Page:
Like his predecessor John the Baptist then, Jesus is presented in the earliest traditions as a prophet of repentance, a prophet sent to prepare Israel for the kingdom of God (cf. Matthew 3:2, 4:17, 23:37, Romans 15:8-12, Acts 3:26, etc.). The doctrine of his sacrificial death was only later incorporated into the kingdom-gospel message.

The death of a prophet

But if not as a sacrifice for sin, what significance did Jesus’ death initially hold for the gospel narrative? What did the crucifixion mean to the first post-resurrection believers?

In accordance with the earliest traditions about Jesus, the prophet of the kingdom, the first Christians viewed their master’s demise primarily as the death of a prophet. Jesus had died in submission to God on account of his prophetic message and for such obedience was promptly vindicated by resurrection from the dead (Romans 1:3-4, Philippians 2:5-11, Revelation 5, Acts 2:36, Mark 10:33-34). Through his gruesome death and bodily resurrection to heaven, the prophet of the kingdom was made to be the kingdom’s principal agent, the future judge of Israel and the nations.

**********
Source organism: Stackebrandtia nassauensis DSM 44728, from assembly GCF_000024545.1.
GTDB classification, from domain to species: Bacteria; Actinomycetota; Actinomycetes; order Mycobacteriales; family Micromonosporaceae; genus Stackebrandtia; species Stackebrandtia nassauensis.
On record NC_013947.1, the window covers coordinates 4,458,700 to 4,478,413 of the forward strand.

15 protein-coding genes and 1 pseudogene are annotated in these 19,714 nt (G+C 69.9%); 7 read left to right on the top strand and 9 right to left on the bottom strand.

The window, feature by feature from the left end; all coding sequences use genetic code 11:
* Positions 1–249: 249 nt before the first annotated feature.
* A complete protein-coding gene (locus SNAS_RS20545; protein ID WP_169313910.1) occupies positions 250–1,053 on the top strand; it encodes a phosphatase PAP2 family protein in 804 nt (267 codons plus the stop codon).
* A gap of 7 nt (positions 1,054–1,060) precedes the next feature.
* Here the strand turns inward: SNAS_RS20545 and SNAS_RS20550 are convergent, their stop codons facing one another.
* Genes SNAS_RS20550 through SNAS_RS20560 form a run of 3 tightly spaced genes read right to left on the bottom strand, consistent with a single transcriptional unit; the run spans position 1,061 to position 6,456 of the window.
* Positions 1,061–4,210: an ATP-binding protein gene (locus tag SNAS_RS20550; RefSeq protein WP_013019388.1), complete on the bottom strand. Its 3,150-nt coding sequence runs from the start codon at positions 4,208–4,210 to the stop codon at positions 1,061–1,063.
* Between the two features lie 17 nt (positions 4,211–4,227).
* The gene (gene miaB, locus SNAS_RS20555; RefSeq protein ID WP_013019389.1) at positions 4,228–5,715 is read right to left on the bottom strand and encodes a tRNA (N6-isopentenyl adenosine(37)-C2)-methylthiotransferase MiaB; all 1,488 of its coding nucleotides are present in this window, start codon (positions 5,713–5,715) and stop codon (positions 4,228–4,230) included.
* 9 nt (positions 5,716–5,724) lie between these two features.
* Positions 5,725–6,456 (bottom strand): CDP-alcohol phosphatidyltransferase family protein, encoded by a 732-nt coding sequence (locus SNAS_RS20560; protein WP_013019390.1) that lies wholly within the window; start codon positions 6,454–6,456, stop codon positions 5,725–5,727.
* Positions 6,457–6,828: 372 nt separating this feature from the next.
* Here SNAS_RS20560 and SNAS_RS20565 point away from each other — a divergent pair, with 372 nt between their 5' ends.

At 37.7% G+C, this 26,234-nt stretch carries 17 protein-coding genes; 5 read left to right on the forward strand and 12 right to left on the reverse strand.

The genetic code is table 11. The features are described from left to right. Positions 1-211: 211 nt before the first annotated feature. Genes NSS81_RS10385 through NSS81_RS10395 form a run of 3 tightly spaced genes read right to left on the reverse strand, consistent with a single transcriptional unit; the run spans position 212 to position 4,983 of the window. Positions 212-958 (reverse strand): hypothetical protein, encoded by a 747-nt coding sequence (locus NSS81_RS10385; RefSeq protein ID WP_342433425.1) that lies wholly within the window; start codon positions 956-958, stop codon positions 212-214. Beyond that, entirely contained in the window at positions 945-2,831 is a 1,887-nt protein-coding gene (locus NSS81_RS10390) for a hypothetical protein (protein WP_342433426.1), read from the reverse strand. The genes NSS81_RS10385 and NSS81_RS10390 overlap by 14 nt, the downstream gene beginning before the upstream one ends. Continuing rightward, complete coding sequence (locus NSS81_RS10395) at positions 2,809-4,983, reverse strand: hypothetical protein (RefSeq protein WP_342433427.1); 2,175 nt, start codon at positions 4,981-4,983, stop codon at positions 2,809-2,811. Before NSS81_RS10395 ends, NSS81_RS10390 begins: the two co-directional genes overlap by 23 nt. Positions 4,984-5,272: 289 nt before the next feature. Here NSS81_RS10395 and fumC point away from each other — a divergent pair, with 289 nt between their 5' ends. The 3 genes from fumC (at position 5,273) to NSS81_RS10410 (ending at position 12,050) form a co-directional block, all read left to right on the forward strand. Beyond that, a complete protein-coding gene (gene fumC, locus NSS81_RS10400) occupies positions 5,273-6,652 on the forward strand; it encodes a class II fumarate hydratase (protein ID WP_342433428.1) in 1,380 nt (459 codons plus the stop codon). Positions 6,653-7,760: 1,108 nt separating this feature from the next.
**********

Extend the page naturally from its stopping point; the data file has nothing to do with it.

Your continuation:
If the apostolic speeches remembered by Luke are any indication then, the loss and renewal of Jesus’ life were firstly eschatological in scope, not sacrificial. When these earliest Christians did proclaim the forgiveness of sins, they did so not on the basis of Jesus’ sacrificial death, but on the basis of his exaltation and authorization (Acts 2:37-42, 3:11-26, 4:8-12, 13:26-41, cf. Mark 2:1-12, John 5:26-27). In this earliest stage, Jesus forgave by virtue of the name and authority he had been given by God on account of his obedient prophetic death (1 Timothy 6:12-16).

Slowly but surely, though, the cross would become the archetypal symbol of self-giving love.


A sacrificial death?